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steelhead77

Ich or anemone stings?

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I am quoting GreenBean on Reef Central in saying that it is the only true method. He is a marine biologist' date=' over 20 years experience, and has 50 some thousand posts on RC, that is an active research scientist in this field. He says that other methods work, maybe some times, maybe most of the time, but Copper and Hyposalinity are the only methods that work 100% of the time, without fail. Not just my opinion, opinion of people that are at the top of the field.[/quote']

 

All i was trying to say is that there are other methods to reach the same end result:D. It is still his opinion. It is not a fact. If he himself says that other methods work, then it obviously is not the only method. I respect his opinion and agree that when it comes down to it copper is a sure fire way to rid ich, if done so properly. The problem is, that the majority of people don't do a copper treatment or hyposalinity properly. That is why it is not %100 surefire. Its great to recommend a treatment, but if you are going to recommend it you should at least explain the process in its entirety. I just have a hard time when people say there is only one way to do something, when clearly that is not the case. It's great to tell someone to throw their fish in a quarantine, but it is equally important to tell them how to do it right. Unfortunately, following only the instructions on the copper treatment is not enough to be successful. Let us not forget that there are more than one form of copper for treatment as well.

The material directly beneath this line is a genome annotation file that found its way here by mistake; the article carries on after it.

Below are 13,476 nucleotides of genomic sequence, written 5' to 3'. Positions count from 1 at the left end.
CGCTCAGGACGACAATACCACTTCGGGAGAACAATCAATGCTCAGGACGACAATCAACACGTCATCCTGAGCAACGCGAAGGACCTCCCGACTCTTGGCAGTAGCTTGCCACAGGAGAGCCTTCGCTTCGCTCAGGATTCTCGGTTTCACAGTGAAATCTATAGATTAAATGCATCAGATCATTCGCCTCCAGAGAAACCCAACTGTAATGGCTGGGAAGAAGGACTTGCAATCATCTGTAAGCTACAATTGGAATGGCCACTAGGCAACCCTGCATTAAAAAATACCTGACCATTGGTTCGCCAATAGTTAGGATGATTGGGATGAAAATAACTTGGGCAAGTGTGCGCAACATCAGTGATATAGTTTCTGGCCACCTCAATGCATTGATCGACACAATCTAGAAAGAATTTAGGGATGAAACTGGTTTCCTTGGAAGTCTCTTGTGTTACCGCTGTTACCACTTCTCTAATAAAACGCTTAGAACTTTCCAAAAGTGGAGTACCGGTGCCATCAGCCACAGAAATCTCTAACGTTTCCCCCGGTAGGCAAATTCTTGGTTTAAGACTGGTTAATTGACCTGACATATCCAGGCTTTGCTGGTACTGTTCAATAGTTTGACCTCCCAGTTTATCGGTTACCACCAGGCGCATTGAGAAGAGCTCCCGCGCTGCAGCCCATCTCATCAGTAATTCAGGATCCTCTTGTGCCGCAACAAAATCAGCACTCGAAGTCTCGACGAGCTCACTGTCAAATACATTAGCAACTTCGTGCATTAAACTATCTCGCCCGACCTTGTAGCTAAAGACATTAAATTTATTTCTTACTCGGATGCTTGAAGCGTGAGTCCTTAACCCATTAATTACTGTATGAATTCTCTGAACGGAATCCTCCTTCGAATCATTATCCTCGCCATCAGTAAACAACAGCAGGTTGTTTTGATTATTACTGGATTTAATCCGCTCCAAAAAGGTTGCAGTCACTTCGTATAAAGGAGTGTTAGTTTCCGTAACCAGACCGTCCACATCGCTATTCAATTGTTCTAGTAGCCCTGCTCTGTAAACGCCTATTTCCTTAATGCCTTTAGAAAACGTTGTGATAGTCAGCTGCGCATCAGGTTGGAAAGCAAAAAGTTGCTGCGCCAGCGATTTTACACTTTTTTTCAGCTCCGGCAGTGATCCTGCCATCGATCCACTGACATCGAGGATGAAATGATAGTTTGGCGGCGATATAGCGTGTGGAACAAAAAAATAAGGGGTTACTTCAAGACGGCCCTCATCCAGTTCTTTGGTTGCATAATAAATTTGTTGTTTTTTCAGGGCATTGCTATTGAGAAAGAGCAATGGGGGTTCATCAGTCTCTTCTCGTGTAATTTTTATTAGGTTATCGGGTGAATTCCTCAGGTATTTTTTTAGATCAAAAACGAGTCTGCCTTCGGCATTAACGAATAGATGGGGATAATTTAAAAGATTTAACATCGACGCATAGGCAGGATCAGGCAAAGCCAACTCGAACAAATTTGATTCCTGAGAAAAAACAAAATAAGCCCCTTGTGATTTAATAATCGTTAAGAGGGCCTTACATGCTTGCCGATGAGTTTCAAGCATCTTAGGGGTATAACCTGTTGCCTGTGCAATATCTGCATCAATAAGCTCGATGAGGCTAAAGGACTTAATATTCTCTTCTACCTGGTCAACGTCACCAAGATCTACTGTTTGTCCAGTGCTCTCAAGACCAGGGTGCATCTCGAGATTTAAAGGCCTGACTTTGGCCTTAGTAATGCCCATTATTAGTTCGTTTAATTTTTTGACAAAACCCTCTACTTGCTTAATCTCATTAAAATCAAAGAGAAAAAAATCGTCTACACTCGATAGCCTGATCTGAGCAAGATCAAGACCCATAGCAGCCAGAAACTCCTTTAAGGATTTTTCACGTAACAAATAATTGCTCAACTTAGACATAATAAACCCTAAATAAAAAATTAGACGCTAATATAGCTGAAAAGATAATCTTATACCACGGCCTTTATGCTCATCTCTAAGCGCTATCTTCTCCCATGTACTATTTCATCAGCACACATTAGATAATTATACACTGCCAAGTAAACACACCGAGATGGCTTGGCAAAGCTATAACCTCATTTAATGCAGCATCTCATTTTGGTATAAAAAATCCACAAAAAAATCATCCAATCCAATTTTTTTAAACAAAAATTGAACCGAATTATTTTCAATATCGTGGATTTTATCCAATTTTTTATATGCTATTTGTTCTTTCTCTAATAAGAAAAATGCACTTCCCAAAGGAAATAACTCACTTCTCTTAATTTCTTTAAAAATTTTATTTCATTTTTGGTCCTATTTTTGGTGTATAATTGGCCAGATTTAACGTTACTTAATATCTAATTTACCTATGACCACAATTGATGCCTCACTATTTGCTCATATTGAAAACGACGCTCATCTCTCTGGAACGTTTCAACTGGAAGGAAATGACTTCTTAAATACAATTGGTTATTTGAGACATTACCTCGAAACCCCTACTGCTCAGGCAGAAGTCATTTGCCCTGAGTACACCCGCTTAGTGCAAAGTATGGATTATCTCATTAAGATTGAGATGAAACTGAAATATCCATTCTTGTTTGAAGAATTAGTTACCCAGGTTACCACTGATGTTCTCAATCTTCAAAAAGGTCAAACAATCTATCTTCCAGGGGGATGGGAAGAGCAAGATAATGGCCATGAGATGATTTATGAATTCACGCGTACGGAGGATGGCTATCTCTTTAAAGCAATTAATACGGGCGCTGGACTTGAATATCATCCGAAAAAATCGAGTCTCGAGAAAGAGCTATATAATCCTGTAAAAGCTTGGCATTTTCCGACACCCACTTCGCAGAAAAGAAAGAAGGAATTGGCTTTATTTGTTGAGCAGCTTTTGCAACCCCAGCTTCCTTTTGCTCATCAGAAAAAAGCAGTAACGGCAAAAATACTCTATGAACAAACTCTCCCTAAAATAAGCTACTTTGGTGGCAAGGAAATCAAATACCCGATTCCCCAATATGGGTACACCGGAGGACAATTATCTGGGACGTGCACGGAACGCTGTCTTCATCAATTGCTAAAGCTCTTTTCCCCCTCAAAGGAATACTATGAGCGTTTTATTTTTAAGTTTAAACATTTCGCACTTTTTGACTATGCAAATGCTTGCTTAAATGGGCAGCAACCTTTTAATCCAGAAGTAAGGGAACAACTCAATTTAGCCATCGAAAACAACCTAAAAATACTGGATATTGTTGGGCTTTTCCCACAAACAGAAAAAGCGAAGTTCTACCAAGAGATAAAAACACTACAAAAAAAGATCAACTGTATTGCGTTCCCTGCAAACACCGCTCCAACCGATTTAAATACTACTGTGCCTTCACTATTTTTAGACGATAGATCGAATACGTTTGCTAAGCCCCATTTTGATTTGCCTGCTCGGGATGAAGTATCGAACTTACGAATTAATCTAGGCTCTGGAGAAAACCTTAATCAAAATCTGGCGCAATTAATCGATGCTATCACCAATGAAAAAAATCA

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All i was trying to say is that there are other methods to reach the same end result:D. It is still his opinion. It is not a fact. If he himself says that other methods work' date=' then it obviously is not the only method. I respect his opinion and agree that when it comes down to it copper is a sure fire way to rid ich, if done so properly. The problem is, that the majority of people don't do a copper treatment or hyposalinity properly. That is why it is not %100 surefire. Its great to recommend a treatment, but if you are going to recommend it you should at least explain the process in its entirety. I just have a hard time when people say there is only one way to do something, when clearly that is not the case. It's great to tell someone to throw their fish in a quarantine, but it is equally important to tell them how to do it right. Unfortunately, following only the instructions on the copper treatment is not enough to be successful. Let us not forget that there are more than one form of copper for treatment as well.[/quote']